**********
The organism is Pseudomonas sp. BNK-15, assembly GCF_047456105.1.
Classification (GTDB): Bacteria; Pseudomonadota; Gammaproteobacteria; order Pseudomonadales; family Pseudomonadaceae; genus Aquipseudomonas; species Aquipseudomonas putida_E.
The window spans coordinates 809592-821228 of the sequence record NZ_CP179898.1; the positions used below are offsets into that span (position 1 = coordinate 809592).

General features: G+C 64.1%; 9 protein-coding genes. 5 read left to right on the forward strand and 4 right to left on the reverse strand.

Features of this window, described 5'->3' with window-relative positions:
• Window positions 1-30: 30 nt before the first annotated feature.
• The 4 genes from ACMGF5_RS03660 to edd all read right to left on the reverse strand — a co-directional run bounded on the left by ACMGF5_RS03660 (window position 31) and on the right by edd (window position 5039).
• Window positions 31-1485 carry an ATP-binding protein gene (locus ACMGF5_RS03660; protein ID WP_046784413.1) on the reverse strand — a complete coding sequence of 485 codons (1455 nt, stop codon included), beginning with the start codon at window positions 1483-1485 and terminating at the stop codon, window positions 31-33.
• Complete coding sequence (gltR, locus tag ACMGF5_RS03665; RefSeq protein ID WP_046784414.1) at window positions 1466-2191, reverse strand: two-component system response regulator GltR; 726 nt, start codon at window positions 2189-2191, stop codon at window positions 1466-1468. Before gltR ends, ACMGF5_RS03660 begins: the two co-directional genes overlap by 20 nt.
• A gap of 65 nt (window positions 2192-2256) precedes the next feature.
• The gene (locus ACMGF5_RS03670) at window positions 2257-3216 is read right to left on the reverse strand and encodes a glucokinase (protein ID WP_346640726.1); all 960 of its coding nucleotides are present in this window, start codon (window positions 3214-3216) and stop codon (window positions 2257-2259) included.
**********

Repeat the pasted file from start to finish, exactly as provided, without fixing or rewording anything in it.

The organism is Pseudomonas sp. BNK-15, assembly GCF_047456105.1.
Classification (GTDB): Bacteria; Pseudomonadota; Gammaproteobacteria; order Pseudomonadales; family Pseudomonadaceae; genus Aquipseudomonas; species Aquipseudomonas putida_E.
The window spans coordinates 809592-821228 of the sequence record NZ_CP179898.1; the positions used below are offsets into that span (position 1 = coordinate 809592).

General features: G+C 64.1%; 9 protein-coding genes. 5 read left to right on the forward strand and 4 right to left on the reverse strand.

Features of this window, described 5'->3' with window-relative positions:
• Window positions 1-30: 30 nt before the first annotated feature.
• The 4 genes from ACMGF5_RS03660 to edd all read right to left on the reverse strand — a co-directional run bounded on the left by ACMGF5_RS03660 (window position 31) and on the right by edd (window position 5039).
• Window positions 31-1485 carry an ATP-binding protein gene (locus ACMGF5_RS03660; protein ID WP_046784413.1) on the reverse strand — a complete coding sequence of 485 codons (1455 nt, stop codon included), beginning with the start codon at window positions 1483-1485 and terminating at the stop codon, window positions 31-33.
• Complete coding sequence (gltR, locus tag ACMGF5_RS03665; RefSeq protein ID WP_046784414.1) at window positions 1466-2191, reverse strand: two-component system response regulator GltR; 726 nt, start codon at window positions 2189-2191, stop codon at window positions 1466-1468. Before gltR ends, ACMGF5_RS03660 begins: the two co-directional genes overlap by 20 nt.
• A gap of 65 nt (window positions 2192-2256) precedes the next feature.
• The gene (locus ACMGF5_RS03670) at window positions 2257-3216 is read right to left on the reverse strand and encodes a glucokinase (protein ID WP_346640726.1); all 960 of its coding nucleotides are present in this window, start codon (window positions 3214-3216) and stop codon (window positions 2257-2259) included.